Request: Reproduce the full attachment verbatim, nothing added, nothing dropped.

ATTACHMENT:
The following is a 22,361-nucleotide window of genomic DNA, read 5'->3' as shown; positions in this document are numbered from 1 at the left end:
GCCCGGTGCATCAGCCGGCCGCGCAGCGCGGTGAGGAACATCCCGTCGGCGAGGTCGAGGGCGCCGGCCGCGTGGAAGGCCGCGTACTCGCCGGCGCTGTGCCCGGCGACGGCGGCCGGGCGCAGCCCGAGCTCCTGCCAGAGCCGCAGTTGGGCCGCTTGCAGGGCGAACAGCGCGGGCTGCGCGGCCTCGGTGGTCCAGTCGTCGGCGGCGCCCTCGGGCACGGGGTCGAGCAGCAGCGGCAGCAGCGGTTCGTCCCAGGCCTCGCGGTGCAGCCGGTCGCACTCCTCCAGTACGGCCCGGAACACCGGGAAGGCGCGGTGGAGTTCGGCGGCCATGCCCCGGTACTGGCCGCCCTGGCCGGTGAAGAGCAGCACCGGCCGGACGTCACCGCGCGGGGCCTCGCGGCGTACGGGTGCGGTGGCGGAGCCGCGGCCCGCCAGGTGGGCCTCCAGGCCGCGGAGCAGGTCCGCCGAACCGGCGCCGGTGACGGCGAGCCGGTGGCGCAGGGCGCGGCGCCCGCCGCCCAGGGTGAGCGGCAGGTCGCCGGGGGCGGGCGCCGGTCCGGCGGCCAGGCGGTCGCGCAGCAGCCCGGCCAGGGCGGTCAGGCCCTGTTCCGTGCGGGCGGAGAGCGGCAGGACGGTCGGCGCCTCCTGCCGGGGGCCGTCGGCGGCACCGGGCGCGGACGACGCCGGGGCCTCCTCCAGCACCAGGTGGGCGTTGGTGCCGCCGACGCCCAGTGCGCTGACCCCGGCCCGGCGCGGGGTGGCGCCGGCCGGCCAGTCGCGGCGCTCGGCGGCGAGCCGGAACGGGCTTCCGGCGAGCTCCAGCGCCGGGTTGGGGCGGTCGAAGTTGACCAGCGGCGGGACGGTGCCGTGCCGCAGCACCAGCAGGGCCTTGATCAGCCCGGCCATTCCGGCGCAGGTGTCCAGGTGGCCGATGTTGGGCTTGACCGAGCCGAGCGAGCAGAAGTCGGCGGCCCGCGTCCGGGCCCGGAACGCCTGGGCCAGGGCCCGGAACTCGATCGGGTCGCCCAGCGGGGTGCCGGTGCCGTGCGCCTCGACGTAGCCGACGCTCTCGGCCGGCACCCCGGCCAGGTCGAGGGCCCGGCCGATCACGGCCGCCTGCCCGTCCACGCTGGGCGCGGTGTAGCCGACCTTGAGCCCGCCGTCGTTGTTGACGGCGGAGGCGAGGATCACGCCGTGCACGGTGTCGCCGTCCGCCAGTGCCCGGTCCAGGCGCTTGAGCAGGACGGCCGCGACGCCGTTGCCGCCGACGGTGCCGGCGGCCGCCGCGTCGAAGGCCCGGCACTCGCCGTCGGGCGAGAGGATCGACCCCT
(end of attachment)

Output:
The following is a 22,361-nucleotide window of genomic DNA, read 5'->3' as shown; positions in this document are numbered from 1 at the left end:
GCCCGGTGCATCAGCCGGCCGCGCAGCGCGGTGAGGAACATCCCGTCGGCGAGGTCGAGGGCGCCGGCCGCGTGGAAGGCCGCGTACTCGCCGGCGCTGTGCCCGGCGACGGCGGCCGGGCGCAGCCCGAGCTCCTGCCAGAGCCGCAGTTGGGCCGCTTGCAGGGCGAACAGCGCGGGCTGCGCGGCCTCGGTGGTCCAGTCGTCGGCGGCGCCCTCGGGCACGGGGTCGAGCAGCAGCGGCAGCAGCGGTTCGTCCCAGGCCTCGCGGTGCAGCCGGTCGCACTCCTCCAGTACGGCCCGGAACACCGGGAAGGCGCGGTGGAGTTCGGCGGCCATGCCCCGGTACTGGCCGCCCTGGCCGGTGAAGAGCAGCACCGGCCGGACGTCACCGCGCGGGGCCTCGCGGCGTACGGGTGCGGTGGCGGAGCCGCGGCCCGCCAGGTGGGCCTCCAGGCCGCGGAGCAGGTCCGCCGAACCGGCGCCGGTGACGGCGAGCCGGTGGCGCAGGGCGCGGCGCCCGCCGCCCAGGGTGAGCGGCAGGTCGCCGGGGGCGGGCGCCGGTCCGGCGGCCAGGCGGTCGCGCAGCAGCCCGGCCAGGGCGGTCAGGCCCTGTTCCGTGCGGGCGGAGAGCGGCAGGACGGTCGGCGCCTCCTGCCGGGGGCCGTCGGCGGCACCGGGCGCGGACGACGCCGGGGCCTCCTCCAGCACCAGGTGGGCGTTGGTGCCGCCGACGCCCAGTGCGCTGACCCCGGCCCGGCGCGGGGTGGCGCCGGCCGGCCAGTCGCGGCGCTCGGCGGCGAGCCGGAACGGGCTTCCGGCGAGCTCCAGCGCCGGGTTGGGGCGGTCGAAGTTGACCAGCGGCGGGACGGTGCCGTGCCGCAGCACCAGCAGGGCCTTGATCAGCCCGGCCATTCCGGCGCAGGTGTCCAGGTGGCCGATGTTGGGCTTGACCGAGCCGAGCGAGCAGAAGTCGGCGGCCCGCGTCCGGGCCCGGAACGCCTGGGCCAGGGCCCGGAACTCGATCGGGTCGCCCAGCGGGGTGCCGGTGCCGTGCGCCTCGACGTAGCCGACGCTCTCGGCCGGCACCCCGGCCAGGTCGAGGGCCCGGCCGATCACGGCCGCCTGCCCGTCCACGCTGGGCGCGGTGTAGCCGACCTTGAGCCCGCCGTCGTTGTTGACGGCGGAGGCGAGGATCACGCCGTGCACGGTGTCGCCGTCCGCCAGTGCCCGGTCCAGGCGCTTGAGCAGGACGGCCGCGACGCCGTTGCCGCCGACGGTGCCGGCGGCCGCCGCGTCGAAGGCCCGGCACTCGCCGTCGGGCGAGAGGATCGACCCCT